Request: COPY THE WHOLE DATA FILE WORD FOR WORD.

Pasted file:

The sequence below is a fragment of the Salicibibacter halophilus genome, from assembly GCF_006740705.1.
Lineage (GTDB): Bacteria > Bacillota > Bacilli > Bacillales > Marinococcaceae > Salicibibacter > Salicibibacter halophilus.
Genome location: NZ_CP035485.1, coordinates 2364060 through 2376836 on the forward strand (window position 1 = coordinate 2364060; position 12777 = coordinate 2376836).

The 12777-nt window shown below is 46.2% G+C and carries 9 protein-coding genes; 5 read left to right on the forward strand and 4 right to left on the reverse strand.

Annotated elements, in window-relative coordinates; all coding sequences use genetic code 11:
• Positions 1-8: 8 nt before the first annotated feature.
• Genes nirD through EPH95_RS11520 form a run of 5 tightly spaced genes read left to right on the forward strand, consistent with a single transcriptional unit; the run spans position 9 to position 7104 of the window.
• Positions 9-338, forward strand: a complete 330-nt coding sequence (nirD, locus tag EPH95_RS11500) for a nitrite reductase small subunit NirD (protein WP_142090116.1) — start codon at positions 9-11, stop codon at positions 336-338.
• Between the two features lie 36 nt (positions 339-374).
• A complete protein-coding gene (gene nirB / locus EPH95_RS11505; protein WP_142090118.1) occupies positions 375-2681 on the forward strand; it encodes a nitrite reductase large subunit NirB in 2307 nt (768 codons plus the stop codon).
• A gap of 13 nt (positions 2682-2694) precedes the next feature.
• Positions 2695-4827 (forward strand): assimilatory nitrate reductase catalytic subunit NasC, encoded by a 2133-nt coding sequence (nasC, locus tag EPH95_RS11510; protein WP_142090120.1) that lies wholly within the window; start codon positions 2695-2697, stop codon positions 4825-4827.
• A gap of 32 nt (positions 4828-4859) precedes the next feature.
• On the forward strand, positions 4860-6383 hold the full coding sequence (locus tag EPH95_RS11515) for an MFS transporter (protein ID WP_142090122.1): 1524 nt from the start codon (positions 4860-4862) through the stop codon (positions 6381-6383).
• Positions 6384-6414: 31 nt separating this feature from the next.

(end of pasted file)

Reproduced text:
The sequence below is a fragment of the Salicibibacter halophilus genome, from assembly GCF_006740705.1.
Lineage (GTDB): Bacteria > Bacillota > Bacilli > Bacillales > Marinococcaceae > Salicibibacter > Salicibibacter halophilus.
Genome location: NZ_CP035485.1, coordinates 2364060 through 2376836 on the forward strand (window position 1 = coordinate 2364060; position 12777 = coordinate 2376836).

The 12777-nt window shown below is 46.2% G+C and carries 9 protein-coding genes; 5 read left to right on the forward strand and 4 right to left on the reverse strand.

Annotated elements, in window-relative coordinates; all coding sequences use genetic code 11:
• Positions 1-8: 8 nt before the first annotated feature.
• Genes nirD through EPH95_RS11520 form a run of 5 tightly spaced genes read left to right on the forward strand, consistent with a single transcriptional unit; the run spans position 9 to position 7104 of the window.
• Positions 9-338, forward strand: a complete 330-nt coding sequence (nirD, locus tag EPH95_RS11500) for a nitrite reductase small subunit NirD (protein WP_142090116.1) — start codon at positions 9-11, stop codon at positions 336-338.
• Between the two features lie 36 nt (positions 339-374).
• A complete protein-coding gene (gene nirB / locus EPH95_RS11505; protein WP_142090118.1) occupies positions 375-2681 on the forward strand; it encodes a nitrite reductase large subunit NirB in 2307 nt (768 codons plus the stop codon).
• A gap of 13 nt (positions 2682-2694) precedes the next feature.
• Positions 2695-4827 (forward strand): assimilatory nitrate reductase catalytic subunit NasC, encoded by a 2133-nt coding sequence (nasC, locus tag EPH95_RS11510; protein WP_142090120.1) that lies wholly within the window; start codon positions 2695-2697, stop codon positions 4825-4827.
• A gap of 32 nt (positions 4828-4859) precedes the next feature.
• On the forward strand, positions 4860-6383 hold the full coding sequence (locus tag EPH95_RS11515) for an MFS transporter (protein ID WP_142090122.1): 1524 nt from the start codon (positions 4860-4862) through the stop codon (positions 6381-6383).
• Positions 6384-6414: 31 nt separating this feature from the next.